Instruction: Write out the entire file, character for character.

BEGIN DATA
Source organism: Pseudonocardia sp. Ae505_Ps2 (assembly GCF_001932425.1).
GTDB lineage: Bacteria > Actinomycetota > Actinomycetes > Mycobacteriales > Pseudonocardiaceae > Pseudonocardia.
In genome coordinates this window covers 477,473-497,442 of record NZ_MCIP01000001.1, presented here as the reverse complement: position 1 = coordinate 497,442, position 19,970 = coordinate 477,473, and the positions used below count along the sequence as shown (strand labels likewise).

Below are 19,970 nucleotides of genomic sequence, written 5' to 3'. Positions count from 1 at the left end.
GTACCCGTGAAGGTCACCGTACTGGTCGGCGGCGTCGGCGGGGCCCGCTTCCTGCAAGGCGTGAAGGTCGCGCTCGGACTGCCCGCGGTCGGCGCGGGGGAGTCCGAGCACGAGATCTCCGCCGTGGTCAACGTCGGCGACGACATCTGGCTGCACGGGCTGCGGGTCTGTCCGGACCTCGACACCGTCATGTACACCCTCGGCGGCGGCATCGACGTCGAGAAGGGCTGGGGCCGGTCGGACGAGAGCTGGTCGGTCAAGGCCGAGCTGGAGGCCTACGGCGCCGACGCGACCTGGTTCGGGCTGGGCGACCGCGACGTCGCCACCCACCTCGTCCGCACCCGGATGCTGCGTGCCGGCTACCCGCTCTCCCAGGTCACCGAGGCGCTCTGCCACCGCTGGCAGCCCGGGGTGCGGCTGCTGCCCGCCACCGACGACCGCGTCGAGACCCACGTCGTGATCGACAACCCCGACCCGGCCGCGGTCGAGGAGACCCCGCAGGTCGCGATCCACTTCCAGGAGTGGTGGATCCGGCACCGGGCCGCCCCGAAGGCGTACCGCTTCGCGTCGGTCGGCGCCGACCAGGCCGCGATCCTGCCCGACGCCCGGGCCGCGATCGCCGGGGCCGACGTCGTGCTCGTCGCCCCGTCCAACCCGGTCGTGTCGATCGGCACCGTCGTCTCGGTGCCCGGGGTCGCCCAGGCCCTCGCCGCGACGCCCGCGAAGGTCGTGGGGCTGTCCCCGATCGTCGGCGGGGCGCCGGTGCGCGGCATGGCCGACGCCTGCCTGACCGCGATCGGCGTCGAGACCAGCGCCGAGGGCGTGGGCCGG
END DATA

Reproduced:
Source organism: Pseudonocardia sp. Ae505_Ps2 (assembly GCF_001932425.1).
GTDB lineage: Bacteria > Actinomycetota > Actinomycetes > Mycobacteriales > Pseudonocardiaceae > Pseudonocardia.
In genome coordinates this window covers 477,473-497,442 of record NZ_MCIP01000001.1, presented here as the reverse complement: position 1 = coordinate 497,442, position 19,970 = coordinate 477,473, and the positions used below count along the sequence as shown (strand labels likewise).

Below are 19,970 nucleotides of genomic sequence, written 5' to 3'. Positions count from 1 at the left end.
GTACCCGTGAAGGTCACCGTACTGGTCGGCGGCGTCGGCGGGGCCCGCTTCCTGCAAGGCGTGAAGGTCGCGCTCGGACTGCCCGCGGTCGGCGCGGGGGAGTCCGAGCACGAGATCTCCGCCGTGGTCAACGTCGGCGACGACATCTGGCTGCACGGGCTGCGGGTCTGTCCGGACCTCGACACCGTCATGTACACCCTCGGCGGCGGCATCGACGTCGAGAAGGGCTGGGGCCGGTCGGACGAGAGCTGGTCGGTCAAGGCCGAGCTGGAGGCCTACGGCGCCGACGCGACCTGGTTCGGGCTGGGCGACCGCGACGTCGCCACCCACCTCGTCCGCACCCGGATGCTGCGTGCCGGCTACCCGCTCTCCCAGGTCACCGAGGCGCTCTGCCACCGCTGGCAGCCCGGGGTGCGGCTGCTGCCCGCCACCGACGACCGCGTCGAGACCCACGTCGTGATCGACAACCCCGACCCGGCCGCGGTCGAGGAGACCCCGCAGGTCGCGATCCACTTCCAGGAGTGGTGGATCCGGCACCGGGCCGCCCCGAAGGCGTACCGCTTCGCGTCGGTCGGCGCCGACCAGGCCGCGATCCTGCCCGACGCCCGGGCCGCGATCGCCGGGGCCGACGTCGTGCTCGTCGCCCCGTCCAACCCGGTCGTGTCGATCGGCACCGTCGTCTCGGTGCCCGGGGTCGCCCAGGCCCTCGCCGCGACGCCCGCGAAGGTCGTGGGGCTGTCCCCGATCGTCGGCGGGGCGCCGGTGCGCGGCATGGCCGACGCCTGCCTGACCGCGATCGGCGTCGAGACCAGCGCCGAGGGCGTGGGCCGG